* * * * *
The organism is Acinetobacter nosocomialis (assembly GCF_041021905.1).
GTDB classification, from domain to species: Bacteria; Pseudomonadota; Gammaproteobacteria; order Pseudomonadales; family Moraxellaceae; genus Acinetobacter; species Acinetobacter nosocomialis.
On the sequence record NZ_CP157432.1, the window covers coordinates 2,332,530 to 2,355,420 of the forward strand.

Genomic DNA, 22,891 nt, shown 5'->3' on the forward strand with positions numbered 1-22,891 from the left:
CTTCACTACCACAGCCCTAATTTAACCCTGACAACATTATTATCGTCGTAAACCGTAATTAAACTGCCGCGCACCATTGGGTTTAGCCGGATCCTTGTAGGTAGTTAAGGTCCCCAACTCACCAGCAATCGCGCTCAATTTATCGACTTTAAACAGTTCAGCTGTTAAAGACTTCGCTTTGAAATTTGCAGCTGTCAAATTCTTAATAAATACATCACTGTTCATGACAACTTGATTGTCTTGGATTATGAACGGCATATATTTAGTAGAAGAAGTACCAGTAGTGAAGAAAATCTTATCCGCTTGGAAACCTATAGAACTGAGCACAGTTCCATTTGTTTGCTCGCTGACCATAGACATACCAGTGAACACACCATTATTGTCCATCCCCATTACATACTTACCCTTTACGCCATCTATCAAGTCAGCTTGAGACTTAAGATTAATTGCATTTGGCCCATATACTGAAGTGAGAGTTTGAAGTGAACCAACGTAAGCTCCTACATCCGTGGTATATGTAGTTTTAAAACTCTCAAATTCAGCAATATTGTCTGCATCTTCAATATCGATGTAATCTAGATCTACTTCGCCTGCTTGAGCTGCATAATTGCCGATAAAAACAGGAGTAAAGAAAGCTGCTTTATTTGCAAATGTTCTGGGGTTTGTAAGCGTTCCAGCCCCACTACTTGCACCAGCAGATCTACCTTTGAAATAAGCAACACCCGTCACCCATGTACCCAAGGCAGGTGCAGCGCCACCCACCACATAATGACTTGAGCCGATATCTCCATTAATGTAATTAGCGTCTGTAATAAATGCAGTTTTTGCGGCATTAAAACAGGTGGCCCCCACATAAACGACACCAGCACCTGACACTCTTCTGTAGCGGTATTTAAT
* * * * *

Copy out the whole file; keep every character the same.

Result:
The organism is Acinetobacter nosocomialis (assembly GCF_041021905.1).
GTDB classification, from domain to species: Bacteria; Pseudomonadota; Gammaproteobacteria; order Pseudomonadales; family Moraxellaceae; genus Acinetobacter; species Acinetobacter nosocomialis.
On the sequence record NZ_CP157432.1, the window covers coordinates 2,332,530 to 2,355,420 of the forward strand.

Genomic DNA, 22,891 nt, shown 5'->3' on the forward strand with positions numbered 1-22,891 from the left:
CTTCACTACCACAGCCCTAATTTAACCCTGACAACATTATTATCGTCGTAAACCGTAATTAAACTGCCGCGCACCATTGGGTTTAGCCGGATCCTTGTAGGTAGTTAAGGTCCCCAACTCACCAGCAATCGCGCTCAATTTATCGACTTTAAACAGTTCAGCTGTTAAAGACTTCGCTTTGAAATTTGCAGCTGTCAAATTCTTAATAAATACATCACTGTTCATGACAACTTGATTGTCTTGGATTATGAACGGCATATATTTAGTAGAAGAAGTACCAGTAGTGAAGAAAATCTTATCCGCTTGGAAACCTATAGAACTGAGCACAGTTCCATTTGTTTGCTCGCTGACCATAGACATACCAGTGAACACACCATTATTGTCCATCCCCATTACATACTTACCCTTTACGCCATCTATCAAGTCAGCTTGAGACTTAAGATTAATTGCATTTGGCCCATATACTGAAGTGAGAGTTTGAAGTGAACCAACGTAAGCTCCTACATCCGTGGTATATGTAGTTTTAAAACTCTCAAATTCAGCAATATTGTCTGCATCTTCAATATCGATGTAATCTAGATCTACTTCGCCTGCTTGAGCTGCATAATTGCCGATAAAAACAGGAGTAAAGAAAGCTGCTTTATTTGCAAATGTTCTGGGGTTTGTAAGCGTTCCAGCCCCACTACTTGCACCAGCAGATCTACCTTTGAAATAAGCAACACCCGTCACCCATGTACCCAAGGCAGGTGCAGCGCCACCCACCACATAATGACTTGAGCCGATATCTCCATTAATGTAATTAGCGTCTGTAATAAATGCAGTTTTTGCGGCATTAAAACAGGTGGCCCCCACATAAACGACACCAGCACCTGACACTCTTCTGTAGCGGTATTTAAT